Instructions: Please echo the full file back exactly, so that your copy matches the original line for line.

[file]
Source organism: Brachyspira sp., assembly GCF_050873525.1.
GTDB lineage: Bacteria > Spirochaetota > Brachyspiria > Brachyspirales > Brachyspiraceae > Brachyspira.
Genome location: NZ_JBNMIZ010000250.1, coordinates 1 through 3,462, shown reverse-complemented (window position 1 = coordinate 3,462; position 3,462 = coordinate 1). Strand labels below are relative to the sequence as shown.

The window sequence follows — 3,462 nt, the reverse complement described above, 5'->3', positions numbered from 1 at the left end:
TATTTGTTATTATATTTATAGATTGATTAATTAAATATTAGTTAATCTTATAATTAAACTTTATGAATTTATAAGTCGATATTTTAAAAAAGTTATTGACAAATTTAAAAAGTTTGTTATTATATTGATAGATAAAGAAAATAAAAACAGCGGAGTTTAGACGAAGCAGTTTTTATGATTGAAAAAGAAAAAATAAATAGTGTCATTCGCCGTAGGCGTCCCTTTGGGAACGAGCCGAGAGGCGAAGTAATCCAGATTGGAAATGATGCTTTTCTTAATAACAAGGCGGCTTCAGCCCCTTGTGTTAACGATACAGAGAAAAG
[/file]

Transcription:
Source organism: Brachyspira sp., assembly GCF_050873525.1.
GTDB lineage: Bacteria > Spirochaetota > Brachyspiria > Brachyspirales > Brachyspiraceae > Brachyspira.
Genome location: NZ_JBNMIZ010000250.1, coordinates 1 through 3,462, shown reverse-complemented (window position 1 = coordinate 3,462; position 3,462 = coordinate 1). Strand labels below are relative to the sequence as shown.

The window sequence follows — 3,462 nt, the reverse complement described above, 5'->3', positions numbered from 1 at the left end:
TATTTGTTATTATATTTATAGATTGATTAATTAAATATTAGTTAATCTTATAATTAAACTTTATGAATTTATAAGTCGATATTTTAAAAAAGTTATTGACAAATTTAAAAAGTTTGTTATTATATTGATAGATAAAGAAAATAAAAACAGCGGAGTTTAGACGAAGCAGTTTTTATGATTGAAAAAGAAAAAATAAATAGTGTCATTCGCCGTAGGCGTCCCTTTGGGAACGAGCCGAGAGGCGAAGTAATCCAGATTGGAAATGATGCTTTTCTTAATAACAAGGCGGCTTCAGCCCCTTGTGTTAACGATACAGAGAAAAG